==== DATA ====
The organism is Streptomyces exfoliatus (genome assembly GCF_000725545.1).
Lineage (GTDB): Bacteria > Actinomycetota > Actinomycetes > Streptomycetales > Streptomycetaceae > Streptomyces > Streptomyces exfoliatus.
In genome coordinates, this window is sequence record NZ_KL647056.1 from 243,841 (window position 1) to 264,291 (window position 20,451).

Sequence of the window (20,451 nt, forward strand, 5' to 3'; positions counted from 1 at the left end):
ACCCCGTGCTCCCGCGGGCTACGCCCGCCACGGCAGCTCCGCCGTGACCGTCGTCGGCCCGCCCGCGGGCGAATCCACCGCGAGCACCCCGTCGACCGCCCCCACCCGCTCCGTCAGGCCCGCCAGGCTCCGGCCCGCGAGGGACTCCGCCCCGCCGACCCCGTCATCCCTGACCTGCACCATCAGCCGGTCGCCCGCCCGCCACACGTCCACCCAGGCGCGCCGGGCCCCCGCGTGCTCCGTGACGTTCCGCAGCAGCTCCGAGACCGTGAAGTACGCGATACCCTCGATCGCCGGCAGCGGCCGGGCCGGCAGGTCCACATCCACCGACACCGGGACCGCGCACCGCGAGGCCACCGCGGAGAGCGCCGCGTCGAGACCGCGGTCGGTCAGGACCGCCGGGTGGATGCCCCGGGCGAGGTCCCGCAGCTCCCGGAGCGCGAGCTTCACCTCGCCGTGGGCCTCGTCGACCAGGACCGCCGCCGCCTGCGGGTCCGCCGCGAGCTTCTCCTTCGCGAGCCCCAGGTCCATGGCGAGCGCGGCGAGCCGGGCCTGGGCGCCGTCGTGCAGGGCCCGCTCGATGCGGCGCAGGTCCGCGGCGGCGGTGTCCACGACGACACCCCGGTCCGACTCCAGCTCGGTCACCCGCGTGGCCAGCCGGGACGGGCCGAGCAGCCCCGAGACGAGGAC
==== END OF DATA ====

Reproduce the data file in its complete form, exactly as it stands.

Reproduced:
The organism is Streptomyces exfoliatus (genome assembly GCF_000725545.1).
Lineage (GTDB): Bacteria > Actinomycetota > Actinomycetes > Streptomycetales > Streptomycetaceae > Streptomyces > Streptomyces exfoliatus.
In genome coordinates, this window is sequence record NZ_KL647056.1 from 243,841 (window position 1) to 264,291 (window position 20,451).

Sequence of the window (20,451 nt, forward strand, 5' to 3'; positions counted from 1 at the left end):
ACCCCGTGCTCCCGCGGGCTACGCCCGCCACGGCAGCTCCGCCGTGACCGTCGTCGGCCCGCCCGCGGGCGAATCCACCGCGAGCACCCCGTCGACCGCCCCCACCCGCTCCGTCAGGCCCGCCAGGCTCCGGCCCGCGAGGGACTCCGCCCCGCCGACCCCGTCATCCCTGACCTGCACCATCAGCCGGTCGCCCGCCCGCCACACGTCCACCCAGGCGCGCCGGGCCCCCGCGTGCTCCGTGACGTTCCGCAGCAGCTCCGAGACCGTGAAGTACGCGATACCCTCGATCGCCGGCAGCGGCCGGGCCGGCAGGTCCACATCCACCGACACCGGGACCGCGCACCGCGAGGCCACCGCGGAGAGCGCCGCGTCGAGACCGCGGTCGGTCAGGACCGCCGGGTGGATGCCCCGGGCGAGGTCCCGCAGCTCCCGGAGCGCGAGCTTCACCTCGCCGTGGGCCTCGTCGACCAGGACCGCCGCCGCCTGCGGGTCCGCCGCGAGCTTCTCCTTCGCGAGCCCCAGGTCCATGGCGAGCGCGGCGAGCCGGGCCTGGGCGCCGTCGTGCAGGGCCCGCTCGATGCGGCGCAGGTCCGCGGCGGCGGTGTCCACGACGACACCCCGGTCCGACTCCAGCTCGGTCACCCGCGTGGCCAGCCGGGACGGGCCGAGCAGCCCCGAGACGAGGAC